10 essential tips for working with headhunters

While searching for a new job, or even if not actively searching for a new job, most executives wind up talking to headhunters, sooner or later. Most do not do it well, lessening their chances of actual placement. Here are a few tips for speaking to that strange form of life designated as a “headhunter.”

1). First and foremost, understand that, unless you’ve paid them, the headhunter does not work for you, he or she works for his or her client company. You are inventory for them to sell to a client company. This doesn’t mean that, in certain instances, they won’t work hard for you. They will. But they have a responsibility, first and foremost, to find the best candidate for the people who are paying them.

2). Understand that the best headhunters work by referral only. You are unlikely to have your cold call returned by one of the top headhunters unless you have exactly what they want. Tell the headhunter exactly, precisely what you have in a 30 second message or less, and very slowly repeat your name and phone number, as well as giving the best time to call. If a headhunter can’t reach you on the first try, they are unlikely to make a second try.

3). Headhunters work nationally, not locally. The very best headhunters have a niche market on a national or even international basis. While a few of their job orders may be local, the chances are against it. You should be prepared to relocate if a perfect opportunity comes along.

4). Say the following to the headhunter: “I will respect your clients, but, before you send my résumé or reveal my name to anyone, I must know the company name and to whom in the company my résumé is going.” If you don’t say this, your résumé could wind up being “papered” by an unscrupulous headhunter. This could cost you jobs.

5). Recognize the headhunter is in control, not you. Don’t try to control the conversation. Let the headhunter ask his or her questions and answer them rapidly and concisely. Give the headhunter whatever documentation he or she wants, except an agreement to work with them exclusively (which some headhunters are trying to have people sign). Let the headhunter control the direction of the conversation, and make sure that you thoroughly answer qualifications questions so that the headhunter has a good grasp of your skills. Don’t try to make small talk.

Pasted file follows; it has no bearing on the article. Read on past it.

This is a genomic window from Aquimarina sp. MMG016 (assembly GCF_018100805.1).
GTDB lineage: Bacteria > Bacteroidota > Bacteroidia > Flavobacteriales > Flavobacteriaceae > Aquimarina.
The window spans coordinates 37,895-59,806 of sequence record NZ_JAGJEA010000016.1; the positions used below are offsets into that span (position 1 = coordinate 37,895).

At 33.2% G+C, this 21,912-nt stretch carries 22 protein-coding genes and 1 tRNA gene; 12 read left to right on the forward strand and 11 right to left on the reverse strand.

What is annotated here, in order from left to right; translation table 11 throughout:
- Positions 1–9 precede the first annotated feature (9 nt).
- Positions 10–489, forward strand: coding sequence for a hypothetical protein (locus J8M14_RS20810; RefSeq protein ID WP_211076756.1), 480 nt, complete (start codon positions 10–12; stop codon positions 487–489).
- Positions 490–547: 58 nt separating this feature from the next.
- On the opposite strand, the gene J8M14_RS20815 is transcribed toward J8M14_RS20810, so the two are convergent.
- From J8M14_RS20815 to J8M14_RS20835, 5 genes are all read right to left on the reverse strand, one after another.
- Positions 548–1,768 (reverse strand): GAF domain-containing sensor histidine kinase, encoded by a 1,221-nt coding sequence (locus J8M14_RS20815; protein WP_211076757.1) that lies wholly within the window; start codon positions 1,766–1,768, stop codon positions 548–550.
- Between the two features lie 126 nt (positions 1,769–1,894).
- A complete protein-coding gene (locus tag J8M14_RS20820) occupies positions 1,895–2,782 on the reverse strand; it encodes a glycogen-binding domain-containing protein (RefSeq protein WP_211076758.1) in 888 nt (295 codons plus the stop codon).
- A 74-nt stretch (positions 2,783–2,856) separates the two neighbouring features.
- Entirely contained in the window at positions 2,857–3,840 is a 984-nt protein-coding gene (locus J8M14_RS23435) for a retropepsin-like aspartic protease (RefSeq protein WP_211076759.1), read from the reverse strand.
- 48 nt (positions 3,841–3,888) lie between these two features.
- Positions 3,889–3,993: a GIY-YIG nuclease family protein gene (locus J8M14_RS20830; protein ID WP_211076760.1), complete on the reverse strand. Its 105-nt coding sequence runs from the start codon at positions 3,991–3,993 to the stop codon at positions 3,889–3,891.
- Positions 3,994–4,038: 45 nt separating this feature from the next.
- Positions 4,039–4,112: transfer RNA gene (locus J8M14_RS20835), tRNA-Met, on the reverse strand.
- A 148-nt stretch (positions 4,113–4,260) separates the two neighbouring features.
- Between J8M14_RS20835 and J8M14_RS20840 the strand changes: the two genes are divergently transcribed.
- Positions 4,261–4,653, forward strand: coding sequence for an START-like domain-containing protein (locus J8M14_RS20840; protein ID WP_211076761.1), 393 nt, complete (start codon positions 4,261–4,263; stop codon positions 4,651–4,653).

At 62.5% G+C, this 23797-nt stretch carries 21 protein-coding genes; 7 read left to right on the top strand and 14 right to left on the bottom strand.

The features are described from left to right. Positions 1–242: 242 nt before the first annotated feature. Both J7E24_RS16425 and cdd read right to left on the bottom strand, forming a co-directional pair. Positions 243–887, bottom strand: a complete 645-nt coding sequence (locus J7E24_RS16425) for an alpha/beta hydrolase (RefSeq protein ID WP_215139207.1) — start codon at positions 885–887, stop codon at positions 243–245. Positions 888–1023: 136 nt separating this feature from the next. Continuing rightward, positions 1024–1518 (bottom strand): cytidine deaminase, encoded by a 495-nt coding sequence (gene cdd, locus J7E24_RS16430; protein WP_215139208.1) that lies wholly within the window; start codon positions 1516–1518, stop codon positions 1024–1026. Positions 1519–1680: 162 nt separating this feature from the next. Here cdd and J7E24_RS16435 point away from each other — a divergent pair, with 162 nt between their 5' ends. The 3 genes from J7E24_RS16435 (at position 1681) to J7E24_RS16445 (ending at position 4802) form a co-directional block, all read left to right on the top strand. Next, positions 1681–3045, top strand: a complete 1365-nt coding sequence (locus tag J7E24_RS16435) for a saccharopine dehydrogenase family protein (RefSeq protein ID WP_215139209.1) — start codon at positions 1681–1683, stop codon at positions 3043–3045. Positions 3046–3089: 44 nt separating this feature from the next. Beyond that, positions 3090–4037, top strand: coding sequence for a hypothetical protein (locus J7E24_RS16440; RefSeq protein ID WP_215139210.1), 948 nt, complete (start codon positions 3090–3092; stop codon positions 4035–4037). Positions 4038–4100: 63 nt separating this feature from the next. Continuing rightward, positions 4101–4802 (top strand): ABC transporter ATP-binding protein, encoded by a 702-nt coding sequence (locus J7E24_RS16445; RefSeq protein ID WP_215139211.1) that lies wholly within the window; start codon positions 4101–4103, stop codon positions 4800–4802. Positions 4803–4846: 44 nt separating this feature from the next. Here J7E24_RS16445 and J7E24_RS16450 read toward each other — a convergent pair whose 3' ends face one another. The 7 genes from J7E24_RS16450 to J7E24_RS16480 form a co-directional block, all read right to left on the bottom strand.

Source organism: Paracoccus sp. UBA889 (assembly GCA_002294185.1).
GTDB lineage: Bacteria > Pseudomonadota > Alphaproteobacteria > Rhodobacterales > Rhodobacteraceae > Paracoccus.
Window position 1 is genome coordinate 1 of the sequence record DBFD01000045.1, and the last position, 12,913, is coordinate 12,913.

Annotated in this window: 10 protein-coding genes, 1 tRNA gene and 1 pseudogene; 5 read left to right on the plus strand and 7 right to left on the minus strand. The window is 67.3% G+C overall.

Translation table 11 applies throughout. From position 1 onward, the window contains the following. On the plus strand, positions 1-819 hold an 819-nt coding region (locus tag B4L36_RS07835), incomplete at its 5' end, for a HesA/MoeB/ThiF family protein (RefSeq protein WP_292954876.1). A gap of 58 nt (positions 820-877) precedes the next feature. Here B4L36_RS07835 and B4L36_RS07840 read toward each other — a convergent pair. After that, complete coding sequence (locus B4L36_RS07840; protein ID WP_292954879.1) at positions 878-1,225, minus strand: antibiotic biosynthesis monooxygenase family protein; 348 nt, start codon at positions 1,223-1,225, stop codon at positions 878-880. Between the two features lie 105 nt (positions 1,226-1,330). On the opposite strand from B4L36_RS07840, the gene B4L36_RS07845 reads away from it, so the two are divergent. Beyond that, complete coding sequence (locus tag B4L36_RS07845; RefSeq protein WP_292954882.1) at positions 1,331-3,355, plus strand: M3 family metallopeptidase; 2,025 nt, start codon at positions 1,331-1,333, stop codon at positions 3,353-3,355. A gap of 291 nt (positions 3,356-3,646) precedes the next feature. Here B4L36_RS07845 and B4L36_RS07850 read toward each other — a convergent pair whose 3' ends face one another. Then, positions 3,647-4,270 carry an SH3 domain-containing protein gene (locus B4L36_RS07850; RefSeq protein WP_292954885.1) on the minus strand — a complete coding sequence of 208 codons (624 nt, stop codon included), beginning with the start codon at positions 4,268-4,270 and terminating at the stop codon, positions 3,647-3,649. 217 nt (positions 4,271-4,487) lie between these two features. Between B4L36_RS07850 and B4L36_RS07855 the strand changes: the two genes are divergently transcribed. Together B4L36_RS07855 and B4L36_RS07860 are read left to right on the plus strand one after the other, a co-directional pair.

6). Don’t pester the headhunter, but keep yourself active. Headhunters purely hate candidates who call them daily to check on the progress of the company they’ve been presented to. Chill. If it’s going anywhere, they’ll call you. An occasional email (every couple of weeks at most) to remind the headhunter you’re alive and interested is more than sufficient.

7). If you’re sent out on an interview, call the headhunter the instant you’re finished the interview. This allows the headhunter to have information to finish selling his or her product: you. Most headhunters, rightly, will drop a candidate who is too rude to call at once when an interview is finished.

8). Don’t accept a counter-offer. If you’re employed and you accept a counter-offer from your current employer, you’ve burned the headhunter, his or her client and yourself. Counter-offers almost never work out. The same discontent that led you to listen to the headhunter’s call still exist. If you accept a counter-offer, you’ll probably be fired, have quit or be laid off within the year. You’ve also severely compromised your word. When you go to resign – resign.

9). Give the headhunter lots of names. When a headhunter calls you, give them other names if you aren’t qualified for the position they’re selling. This will make you a favorite candidate of the headhunter for the immediate future. And don’t get on your high horse about not giving the names of your friends and colleagues. Trust me, no one minds a headhunter call, especially not in this economy.

10). Don’t end the relationship after the placement. Give the headhunter who helped you as many of your job orders as possible. After all, you know how this person works.

One final caveat. Don’t count on a headhunter to find you a job. Continue your networking at an aggressive level. Headhunters only have 2 percent of the jobs out there. In my years of executive transition coaching, I’ve only had one candidate placed by a headhunter out of hundreds. Work well with headhunters, but don’t count on them.